Does All That Talk Really Get You Anywhere?
Consumers become emotionally invested in brands. All brands. Even your brand. Even when they don’t use your product. They have opinions of you, and those opinions matter when it comes time to make a purchase. So what happens when a brand gets a label for a less than positive trait, like “arrogance”? Data from BAVC’s most recent study provides some insight into how “arrogance” affects a brand overall, and what a brand can do to overcome being labeled as a braggart.
Arrogance really drags you down
Being perceived as highly “arrogant”, one of BAVC’s 48 category agnostic perceptual attributes, tends to have a depressive effect on a brand’s equity. Overall, “arrogant” brands stand out a bit more, but in a way that’s detrimental to your brand’s health.
However, some brands manage to break away from this general trend, accepting “arrogance” as part of their brand meaning and leveraging it (in part) into brand success.
Can you make your arrogance likable?
Some “arrogant” brands are leaders; so what are they doing differently? First, we can look at successful “arrogant” brands and compare them to their struggling counterparts. The answer seems to lie in a brand’s ability to support its bravado with functional validation, or substance. When a brand over-indexes on “arrogance”, but also rates highly on qualities such as trustworthiness, high performance, reliability, and high quality (attributes also captured within BAVC’s model), their arrogance becomes less of a defining feature and their brand meaning becomes more robust. The “arrogance” these brands possess is perceived more as confidence by consumers; a brand espousing its well-earned bragging rights in its space. Conversely, highly “arrogant” but unsuccessful brands lack this functional validation and support within their brand meaning, creating a one-dimensionally loud persona without anything substantiating their claims.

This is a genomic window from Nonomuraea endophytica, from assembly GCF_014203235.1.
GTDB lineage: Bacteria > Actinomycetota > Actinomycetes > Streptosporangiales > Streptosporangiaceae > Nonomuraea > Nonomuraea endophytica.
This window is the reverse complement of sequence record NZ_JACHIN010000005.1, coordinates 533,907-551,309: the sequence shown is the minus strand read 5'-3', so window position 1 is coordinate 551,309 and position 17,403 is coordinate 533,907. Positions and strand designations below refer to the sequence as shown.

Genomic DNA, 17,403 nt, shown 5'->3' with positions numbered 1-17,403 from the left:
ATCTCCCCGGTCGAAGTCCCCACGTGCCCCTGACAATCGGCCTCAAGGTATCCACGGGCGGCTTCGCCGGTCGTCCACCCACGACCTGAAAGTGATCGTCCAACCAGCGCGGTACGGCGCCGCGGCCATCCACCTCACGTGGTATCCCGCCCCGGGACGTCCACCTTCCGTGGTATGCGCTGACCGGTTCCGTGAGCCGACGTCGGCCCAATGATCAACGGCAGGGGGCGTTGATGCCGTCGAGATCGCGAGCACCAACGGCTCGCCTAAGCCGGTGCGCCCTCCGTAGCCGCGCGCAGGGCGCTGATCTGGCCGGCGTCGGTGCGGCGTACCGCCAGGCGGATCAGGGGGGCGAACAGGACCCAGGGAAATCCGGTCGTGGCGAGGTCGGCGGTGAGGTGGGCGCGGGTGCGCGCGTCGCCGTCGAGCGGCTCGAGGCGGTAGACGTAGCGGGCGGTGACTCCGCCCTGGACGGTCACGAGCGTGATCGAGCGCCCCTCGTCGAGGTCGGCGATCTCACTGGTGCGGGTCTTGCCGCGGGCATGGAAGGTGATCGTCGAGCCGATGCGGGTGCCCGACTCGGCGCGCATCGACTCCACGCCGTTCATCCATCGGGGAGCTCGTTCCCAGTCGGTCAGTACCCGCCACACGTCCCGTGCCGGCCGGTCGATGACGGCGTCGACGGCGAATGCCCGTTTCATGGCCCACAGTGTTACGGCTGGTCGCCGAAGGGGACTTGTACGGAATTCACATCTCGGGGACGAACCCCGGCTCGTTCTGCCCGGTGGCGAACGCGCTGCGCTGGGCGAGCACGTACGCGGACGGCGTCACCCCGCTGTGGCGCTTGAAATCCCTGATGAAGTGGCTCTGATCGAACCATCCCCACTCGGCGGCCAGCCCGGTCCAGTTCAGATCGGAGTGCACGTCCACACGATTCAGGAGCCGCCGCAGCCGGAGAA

Don’t let your arrogance define you
When a brand is not perceived to provide any real substance, their boasting comes off as shallow; even becoming their defining feature. Among unsuccessful brands that over-index on “arrogance”, the “arrogance” attribute becomes their highest-ranking association; 1st within their profile of 48 perceptual attributes. For successful “arrogant” brands that provide substance along with their attitude, “arrogance” becomes part of their charm and brand meaning but not their defining feature; 13th within their perceptual profile. In other words, when you don’t support your claims, your talk is all you’re known for. As for the defining features of successful “arrogant” brands? Perceptions like high quality, prestige, leader, high performance and trustworthy are among the attributes that most strongly define successful “arrogant” brands; attributes that have proven to support successful levels of brand equity.
It seems it’s true what they say: if you’re gonna talk the talk, you better walk the walk.